The sought after thought of climbing the social and monetaryladders of the American system. There are many different depictions of the American dream andhow to achieve it, because not everyone’s dreams are the same. Some dream of becomingfamous celebrities with the public staring in awe of their riches and benefits, while others dreamof raising a family in the rural countryside tending to their crops and cattle. Many, however,don’t see anything true or valuable coming out of the frivolous chasing of The American Dream.F. Scott Fitzgerald is one of those people, and he shows his beliefs throughout his novel, TheGreat Gatsby.
As we are drawn into the story of the flashy cars, giant mansions, and all of themoney in the world, Fitzgerald shows us just how shallow the chasing of The American Dreamreally can be.In the beginning of the novel, we see just how shallow you can be even when you have itall. When we are first introduced to Jay Gatsby, he is shown as the kind of man everyone wantsto be. He has money, he has people coming and going from his parties at his mansions, and whatseems to be an endless supply of money. However, when looking closer, it’s shown how emptyGatsby still is.
The first time he is seen in the novel is standing on the end of his dock, reachingout towards the green light:Poellinger 2″…he stretched out his arms toward the dark water in a curious way, and far as I was fromhim I could have sworn he was trembling. Involuntarily I glanced seaward–and distinguishednothing except a single green light, minute and far away…”(1.152)This passage is showing that even though Gatsby seemingly had it all, there was stillmore that he wanted, that which he couldn’t have: Daisy.
In most people’s eyes Gatsby wouldseem to have it all, but to Gatsby he is far from that goal. This is what Fitzgerald is trying toprove by the fact that the American Dream is frivolous and pointless. People are always going tobe spreading their arms outward, reaching for what they don’t yet have or are not able to obtain.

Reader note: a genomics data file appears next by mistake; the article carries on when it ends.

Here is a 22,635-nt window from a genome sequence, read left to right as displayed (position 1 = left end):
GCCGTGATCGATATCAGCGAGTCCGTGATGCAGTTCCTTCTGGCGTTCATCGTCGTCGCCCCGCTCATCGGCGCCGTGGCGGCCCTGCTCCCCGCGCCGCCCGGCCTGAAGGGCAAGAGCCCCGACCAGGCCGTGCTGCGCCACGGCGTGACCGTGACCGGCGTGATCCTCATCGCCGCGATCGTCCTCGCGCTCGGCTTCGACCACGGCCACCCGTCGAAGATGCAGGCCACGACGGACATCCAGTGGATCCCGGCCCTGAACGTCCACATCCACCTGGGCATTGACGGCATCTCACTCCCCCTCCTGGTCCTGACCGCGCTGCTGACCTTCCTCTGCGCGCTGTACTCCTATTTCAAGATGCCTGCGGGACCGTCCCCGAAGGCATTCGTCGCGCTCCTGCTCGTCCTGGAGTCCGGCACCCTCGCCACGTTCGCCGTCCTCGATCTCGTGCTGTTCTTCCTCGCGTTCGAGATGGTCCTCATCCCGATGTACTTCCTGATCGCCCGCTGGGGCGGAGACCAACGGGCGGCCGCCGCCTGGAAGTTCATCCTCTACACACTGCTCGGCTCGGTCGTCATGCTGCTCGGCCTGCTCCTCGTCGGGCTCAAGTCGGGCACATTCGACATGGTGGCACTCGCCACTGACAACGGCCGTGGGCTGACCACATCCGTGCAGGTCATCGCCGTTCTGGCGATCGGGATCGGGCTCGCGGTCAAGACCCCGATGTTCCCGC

However, Fitzgerald doesn’t make it easy for us to realize this.The fact that Gatsby is still searching for his American dream is partially overshadowedby the other achievements that He had already achieved. Fitzgerald presents Gatsby as theperfect example of what the American Dream is to those who believe in the notion. Gatsby grewup on the plains in the Dust Bowl,born to the name Jimmy Gatz, where he and his familystruggled to survive day in and day out.
Gatsby is given the opportunity to run away and start anew life, so he takes that chance and is rewarded by meeting Dan Cody. Cody is the mentor inGatsby’s life who shows him the ropes of being high class and how to make it in the world. Aseries of miniscule decisions and seemingly accidental events that lead Gatsby in his rise toriches and fame. Fitzgerald shows us just how good the American Dream can be; the wealth youcan acquire, the people you can meet, and the places you can go.
Yet as the story goes on, we seejust how shallow Gatsby is until he achieves his goal of winning back Daisy from Tom. EvenPoellinger 3when Gatsby finally wins Daisy over, we see that even the greatest things we can hope toachieve are fleeting, and those that you can hope to love the most in this world can let you down.After what seemed like an eternity for Gatsby, he seemingly achieved his goal: he gotDaisy.”He knew that when he kissed this girl, and forever wed his unutterable visions to herperishable breath, his mind would never romp again like the mind of God…Then he kissed her.At his lips’ touch she blossomed for him like a flower and the incarnation was complete.
” (6.134)Gatsby had finally won back the girl of his dreams and had completed his AmericanDream. All was well and happy, except for one thing: Daisy was still married to Tom.
Gatsbythought that he could convince her to leave Tom and live with him for the rest of his days, he hadit all planned out and was ready to start a new with Daisy, but things don’t always go as weplanned. Daisy wouldn’t leave Tom, even after Gatsby and Daisy confronted Tom the day thatthe two of them had planned to start their new life together. In the heat of the arguing andyelling, Daisy rushes out and leaves in Gatsby’s car with Gatsby. In her emotional condition, shecan’t drive straight, and ends up hitting Myrtle, which ultimately leads to gatsby being shot byher husband George.Fitzgerald is showing that in the end of the novel the thing that gatsby wants most in thisworld is what ultimately gets him killed.
Daisy know’s it’s her fault too, that’s why she doesn’tattend Gatsby’s funeral. She instead chooses to turn and run away with Tom, instead of facingher sins. In fact, there is almost no one at Gatsby’s funeral.
Once Gatsby can no longer offer isPoellinger 4dazzling parties or throw money at his friends to make them enjoy his presence, they act as ifthey never associated with him, further proving how hallow and pointless the American Dreamreally is.In conclusion, it is quite evident throughout the entire novel The Great Gatsby that F.Scott Fitzgerald does not believe in nor agree with the practices of chasing after The AmericanDream. In Fitzgerald’s eye’s, the Dream is a never ending demand for something better than thatwhich you already have, and as humans that hunger will never be appeased. Gatsby tried to useother things to distract him from his true dream, but none of it worked, and his true dreamultimately lead to his death.
In Fitzgerald’s eyes, its is better to appreciate what you alreadyhave, rather than hunger for more, and never be satisfied.